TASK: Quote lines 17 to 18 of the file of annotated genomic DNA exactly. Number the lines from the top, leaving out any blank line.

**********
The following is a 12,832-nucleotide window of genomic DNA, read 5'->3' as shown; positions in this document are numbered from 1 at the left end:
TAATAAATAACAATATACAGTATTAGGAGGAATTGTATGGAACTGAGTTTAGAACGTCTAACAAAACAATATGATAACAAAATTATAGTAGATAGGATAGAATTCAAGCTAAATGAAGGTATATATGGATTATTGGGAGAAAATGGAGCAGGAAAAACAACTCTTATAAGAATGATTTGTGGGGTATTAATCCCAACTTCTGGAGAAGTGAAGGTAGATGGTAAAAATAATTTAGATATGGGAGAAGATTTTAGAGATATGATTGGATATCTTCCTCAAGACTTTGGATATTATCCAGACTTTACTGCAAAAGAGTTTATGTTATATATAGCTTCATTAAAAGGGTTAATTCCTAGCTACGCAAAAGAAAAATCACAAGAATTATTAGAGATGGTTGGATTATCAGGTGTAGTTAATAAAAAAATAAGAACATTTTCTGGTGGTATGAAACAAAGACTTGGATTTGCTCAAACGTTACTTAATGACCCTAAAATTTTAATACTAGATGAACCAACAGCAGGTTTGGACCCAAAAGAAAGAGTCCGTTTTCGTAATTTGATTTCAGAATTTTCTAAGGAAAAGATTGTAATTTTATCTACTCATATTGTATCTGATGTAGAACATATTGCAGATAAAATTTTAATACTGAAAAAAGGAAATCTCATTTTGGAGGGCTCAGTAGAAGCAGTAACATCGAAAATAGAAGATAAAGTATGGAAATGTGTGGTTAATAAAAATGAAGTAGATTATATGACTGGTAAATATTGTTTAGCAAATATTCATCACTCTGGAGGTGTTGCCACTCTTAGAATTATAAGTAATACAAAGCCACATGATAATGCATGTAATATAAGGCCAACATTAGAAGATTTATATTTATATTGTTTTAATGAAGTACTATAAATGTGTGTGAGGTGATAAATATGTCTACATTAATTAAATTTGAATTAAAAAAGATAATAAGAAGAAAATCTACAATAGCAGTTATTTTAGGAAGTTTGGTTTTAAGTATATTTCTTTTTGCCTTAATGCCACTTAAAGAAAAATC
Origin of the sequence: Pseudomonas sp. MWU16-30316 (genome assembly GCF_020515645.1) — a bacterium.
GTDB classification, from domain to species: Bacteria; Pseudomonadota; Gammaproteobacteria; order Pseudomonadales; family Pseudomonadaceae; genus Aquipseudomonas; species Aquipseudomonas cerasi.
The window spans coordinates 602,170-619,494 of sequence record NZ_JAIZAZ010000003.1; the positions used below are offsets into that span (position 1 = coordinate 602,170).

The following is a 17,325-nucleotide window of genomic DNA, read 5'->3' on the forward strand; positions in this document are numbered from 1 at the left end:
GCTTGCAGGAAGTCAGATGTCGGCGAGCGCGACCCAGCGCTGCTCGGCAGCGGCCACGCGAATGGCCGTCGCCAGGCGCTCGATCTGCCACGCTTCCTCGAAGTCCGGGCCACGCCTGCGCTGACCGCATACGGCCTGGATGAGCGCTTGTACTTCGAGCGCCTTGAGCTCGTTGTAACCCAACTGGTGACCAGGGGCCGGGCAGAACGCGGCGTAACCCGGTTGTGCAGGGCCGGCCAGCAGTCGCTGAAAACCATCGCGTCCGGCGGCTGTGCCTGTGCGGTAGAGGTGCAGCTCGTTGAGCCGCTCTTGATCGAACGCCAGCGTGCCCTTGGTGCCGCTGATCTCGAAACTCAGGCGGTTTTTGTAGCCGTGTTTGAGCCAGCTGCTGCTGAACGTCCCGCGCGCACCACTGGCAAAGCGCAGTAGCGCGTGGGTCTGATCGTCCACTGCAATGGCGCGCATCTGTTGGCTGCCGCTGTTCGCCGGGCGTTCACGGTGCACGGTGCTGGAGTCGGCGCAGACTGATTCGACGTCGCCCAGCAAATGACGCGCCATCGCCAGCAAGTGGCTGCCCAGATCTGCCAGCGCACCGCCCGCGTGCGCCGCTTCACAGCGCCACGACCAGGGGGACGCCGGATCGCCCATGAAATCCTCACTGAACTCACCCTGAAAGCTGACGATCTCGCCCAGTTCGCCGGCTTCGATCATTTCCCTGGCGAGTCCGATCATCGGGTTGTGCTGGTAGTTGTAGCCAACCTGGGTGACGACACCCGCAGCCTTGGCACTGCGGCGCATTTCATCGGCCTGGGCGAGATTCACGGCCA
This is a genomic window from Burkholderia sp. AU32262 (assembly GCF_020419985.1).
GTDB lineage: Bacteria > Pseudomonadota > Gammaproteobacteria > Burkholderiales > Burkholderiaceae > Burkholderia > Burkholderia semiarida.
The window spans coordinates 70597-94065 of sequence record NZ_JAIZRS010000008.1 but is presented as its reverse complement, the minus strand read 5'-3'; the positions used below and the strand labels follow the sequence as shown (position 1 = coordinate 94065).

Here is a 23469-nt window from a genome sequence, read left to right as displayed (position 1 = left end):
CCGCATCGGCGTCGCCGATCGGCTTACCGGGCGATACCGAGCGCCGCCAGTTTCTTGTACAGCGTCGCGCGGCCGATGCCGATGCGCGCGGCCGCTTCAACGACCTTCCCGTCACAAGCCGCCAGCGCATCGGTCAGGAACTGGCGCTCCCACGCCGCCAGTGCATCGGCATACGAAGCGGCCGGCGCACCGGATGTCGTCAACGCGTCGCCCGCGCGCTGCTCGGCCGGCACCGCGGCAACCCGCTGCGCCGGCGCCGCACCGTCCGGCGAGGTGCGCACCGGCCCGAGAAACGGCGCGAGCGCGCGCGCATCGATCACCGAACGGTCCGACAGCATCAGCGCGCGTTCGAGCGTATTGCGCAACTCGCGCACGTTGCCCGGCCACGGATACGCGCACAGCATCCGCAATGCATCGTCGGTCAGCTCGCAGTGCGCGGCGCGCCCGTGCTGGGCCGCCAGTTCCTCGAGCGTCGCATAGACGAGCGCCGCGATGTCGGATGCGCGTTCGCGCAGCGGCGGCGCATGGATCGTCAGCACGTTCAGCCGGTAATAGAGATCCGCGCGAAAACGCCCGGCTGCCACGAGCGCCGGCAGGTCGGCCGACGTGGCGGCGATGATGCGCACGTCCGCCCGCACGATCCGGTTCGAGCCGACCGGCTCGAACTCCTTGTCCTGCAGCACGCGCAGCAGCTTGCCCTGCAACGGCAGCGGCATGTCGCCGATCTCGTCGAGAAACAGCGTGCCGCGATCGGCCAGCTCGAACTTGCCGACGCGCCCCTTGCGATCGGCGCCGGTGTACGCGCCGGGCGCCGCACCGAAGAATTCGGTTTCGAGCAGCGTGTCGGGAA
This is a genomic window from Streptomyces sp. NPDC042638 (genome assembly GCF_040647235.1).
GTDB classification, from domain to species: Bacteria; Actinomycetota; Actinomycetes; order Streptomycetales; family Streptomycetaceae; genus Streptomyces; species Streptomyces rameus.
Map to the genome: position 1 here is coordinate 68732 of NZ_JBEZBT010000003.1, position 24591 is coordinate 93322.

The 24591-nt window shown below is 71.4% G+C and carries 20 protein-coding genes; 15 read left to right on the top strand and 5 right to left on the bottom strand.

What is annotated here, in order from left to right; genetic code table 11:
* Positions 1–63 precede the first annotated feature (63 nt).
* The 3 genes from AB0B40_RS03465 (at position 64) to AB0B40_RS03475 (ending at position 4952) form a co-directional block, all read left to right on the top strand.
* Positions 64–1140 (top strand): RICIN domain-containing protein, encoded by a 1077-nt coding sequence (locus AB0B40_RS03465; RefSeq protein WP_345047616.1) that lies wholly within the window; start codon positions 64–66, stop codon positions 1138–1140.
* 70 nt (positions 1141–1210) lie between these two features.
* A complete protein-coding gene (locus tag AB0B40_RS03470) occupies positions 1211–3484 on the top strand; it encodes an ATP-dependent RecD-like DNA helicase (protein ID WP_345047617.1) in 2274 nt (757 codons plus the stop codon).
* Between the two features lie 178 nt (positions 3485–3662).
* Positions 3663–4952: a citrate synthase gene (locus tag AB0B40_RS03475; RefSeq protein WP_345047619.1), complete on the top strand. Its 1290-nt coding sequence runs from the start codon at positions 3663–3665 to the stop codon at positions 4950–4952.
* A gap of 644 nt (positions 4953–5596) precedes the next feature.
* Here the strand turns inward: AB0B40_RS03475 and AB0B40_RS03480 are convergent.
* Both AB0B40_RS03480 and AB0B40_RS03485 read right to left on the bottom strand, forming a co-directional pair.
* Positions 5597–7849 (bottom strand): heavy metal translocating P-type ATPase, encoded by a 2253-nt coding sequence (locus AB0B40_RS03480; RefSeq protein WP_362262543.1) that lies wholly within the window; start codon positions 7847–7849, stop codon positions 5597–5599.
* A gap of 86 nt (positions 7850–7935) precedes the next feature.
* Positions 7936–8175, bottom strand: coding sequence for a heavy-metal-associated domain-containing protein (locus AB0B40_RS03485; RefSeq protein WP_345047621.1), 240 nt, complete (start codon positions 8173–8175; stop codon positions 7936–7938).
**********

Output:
What is annotated here, in order from left to right; genetic code table 11:
* Positions 1–63 precede the first annotated feature (63 nt).